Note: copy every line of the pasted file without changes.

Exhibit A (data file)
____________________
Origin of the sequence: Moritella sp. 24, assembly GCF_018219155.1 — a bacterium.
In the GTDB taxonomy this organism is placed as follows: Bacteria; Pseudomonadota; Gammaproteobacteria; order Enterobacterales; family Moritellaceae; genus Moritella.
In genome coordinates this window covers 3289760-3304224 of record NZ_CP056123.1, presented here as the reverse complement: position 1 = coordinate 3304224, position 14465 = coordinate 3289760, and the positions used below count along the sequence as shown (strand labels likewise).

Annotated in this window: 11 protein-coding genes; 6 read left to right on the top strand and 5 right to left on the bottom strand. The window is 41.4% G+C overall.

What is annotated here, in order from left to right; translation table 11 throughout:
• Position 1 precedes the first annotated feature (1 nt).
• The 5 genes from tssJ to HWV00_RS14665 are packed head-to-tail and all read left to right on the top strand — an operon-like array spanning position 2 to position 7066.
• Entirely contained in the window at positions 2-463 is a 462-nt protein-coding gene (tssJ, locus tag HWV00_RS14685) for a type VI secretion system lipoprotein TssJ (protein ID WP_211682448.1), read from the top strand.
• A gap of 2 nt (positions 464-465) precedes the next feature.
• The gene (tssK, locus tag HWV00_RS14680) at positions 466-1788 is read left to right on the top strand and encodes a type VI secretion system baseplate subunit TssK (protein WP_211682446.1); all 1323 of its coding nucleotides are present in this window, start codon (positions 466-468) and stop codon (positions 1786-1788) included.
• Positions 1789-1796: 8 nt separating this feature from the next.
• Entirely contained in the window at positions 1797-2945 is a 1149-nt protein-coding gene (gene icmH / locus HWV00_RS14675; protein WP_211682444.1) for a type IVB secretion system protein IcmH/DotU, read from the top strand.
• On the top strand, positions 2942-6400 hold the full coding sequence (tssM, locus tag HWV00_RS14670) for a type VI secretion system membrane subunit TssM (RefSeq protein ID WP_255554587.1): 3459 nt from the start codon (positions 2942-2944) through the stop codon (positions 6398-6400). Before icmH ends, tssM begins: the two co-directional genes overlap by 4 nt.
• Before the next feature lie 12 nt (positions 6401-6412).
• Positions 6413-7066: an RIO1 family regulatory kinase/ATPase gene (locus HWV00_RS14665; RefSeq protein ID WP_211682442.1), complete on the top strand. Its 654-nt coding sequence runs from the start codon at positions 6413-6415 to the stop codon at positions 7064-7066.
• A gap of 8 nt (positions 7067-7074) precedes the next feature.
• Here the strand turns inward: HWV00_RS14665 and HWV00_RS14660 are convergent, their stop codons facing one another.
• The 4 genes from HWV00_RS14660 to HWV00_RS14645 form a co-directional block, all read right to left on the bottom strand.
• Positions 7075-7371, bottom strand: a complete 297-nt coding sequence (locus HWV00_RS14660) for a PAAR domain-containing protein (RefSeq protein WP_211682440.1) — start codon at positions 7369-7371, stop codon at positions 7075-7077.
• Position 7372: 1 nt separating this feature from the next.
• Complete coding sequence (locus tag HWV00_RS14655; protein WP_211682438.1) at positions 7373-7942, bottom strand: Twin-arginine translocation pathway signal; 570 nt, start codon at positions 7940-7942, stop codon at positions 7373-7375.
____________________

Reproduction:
Origin of the sequence: Moritella sp. 24, assembly GCF_018219155.1 — a bacterium.
In the GTDB taxonomy this organism is placed as follows: Bacteria; Pseudomonadota; Gammaproteobacteria; order Enterobacterales; family Moritellaceae; genus Moritella.
In genome coordinates this window covers 3289760-3304224 of record NZ_CP056123.1, presented here as the reverse complement: position 1 = coordinate 3304224, position 14465 = coordinate 3289760, and the positions used below count along the sequence as shown (strand labels likewise).

Annotated in this window: 11 protein-coding genes; 6 read left to right on the top strand and 5 right to left on the bottom strand. The window is 41.4% G+C overall.

What is annotated here, in order from left to right; translation table 11 throughout:
• Position 1 precedes the first annotated feature (1 nt).
• The 5 genes from tssJ to HWV00_RS14665 are packed head-to-tail and all read left to right on the top strand — an operon-like array spanning position 2 to position 7066.
• Entirely contained in the window at positions 2-463 is a 462-nt protein-coding gene (tssJ, locus tag HWV00_RS14685) for a type VI secretion system lipoprotein TssJ (protein ID WP_211682448.1), read from the top strand.
• A gap of 2 nt (positions 464-465) precedes the next feature.
• The gene (tssK, locus tag HWV00_RS14680) at positions 466-1788 is read left to right on the top strand and encodes a type VI secretion system baseplate subunit TssK (protein WP_211682446.1); all 1323 of its coding nucleotides are present in this window, start codon (positions 466-468) and stop codon (positions 1786-1788) included.
• Positions 1789-1796: 8 nt separating this feature from the next.
• Entirely contained in the window at positions 1797-2945 is a 1149-nt protein-coding gene (gene icmH / locus HWV00_RS14675; protein WP_211682444.1) for a type IVB secretion system protein IcmH/DotU, read from the top strand.
• On the top strand, positions 2942-6400 hold the full coding sequence (tssM, locus tag HWV00_RS14670) for a type VI secretion system membrane subunit TssM (RefSeq protein ID WP_255554587.1): 3459 nt from the start codon (positions 2942-2944) through the stop codon (positions 6398-6400). Before icmH ends, tssM begins: the two co-directional genes overlap by 4 nt.
• Before the next feature lie 12 nt (positions 6401-6412).
• Positions 6413-7066: an RIO1 family regulatory kinase/ATPase gene (locus HWV00_RS14665; RefSeq protein ID WP_211682442.1), complete on the top strand. Its 654-nt coding sequence runs from the start codon at positions 6413-6415 to the stop codon at positions 7064-7066.
• A gap of 8 nt (positions 7067-7074) precedes the next feature.
• Here the strand turns inward: HWV00_RS14665 and HWV00_RS14660 are convergent, their stop codons facing one another.
• The 4 genes from HWV00_RS14660 to HWV00_RS14645 form a co-directional block, all read right to left on the bottom strand.
• Positions 7075-7371, bottom strand: a complete 297-nt coding sequence (locus HWV00_RS14660) for a PAAR domain-containing protein (RefSeq protein WP_211682440.1) — start codon at positions 7369-7371, stop codon at positions 7075-7077.
• Position 7372: 1 nt separating this feature from the next.
• Complete coding sequence (locus tag HWV00_RS14655; protein WP_211682438.1) at positions 7373-7942, bottom strand: Twin-arginine translocation pathway signal; 570 nt, start codon at positions 7940-7942, stop codon at positions 7373-7375.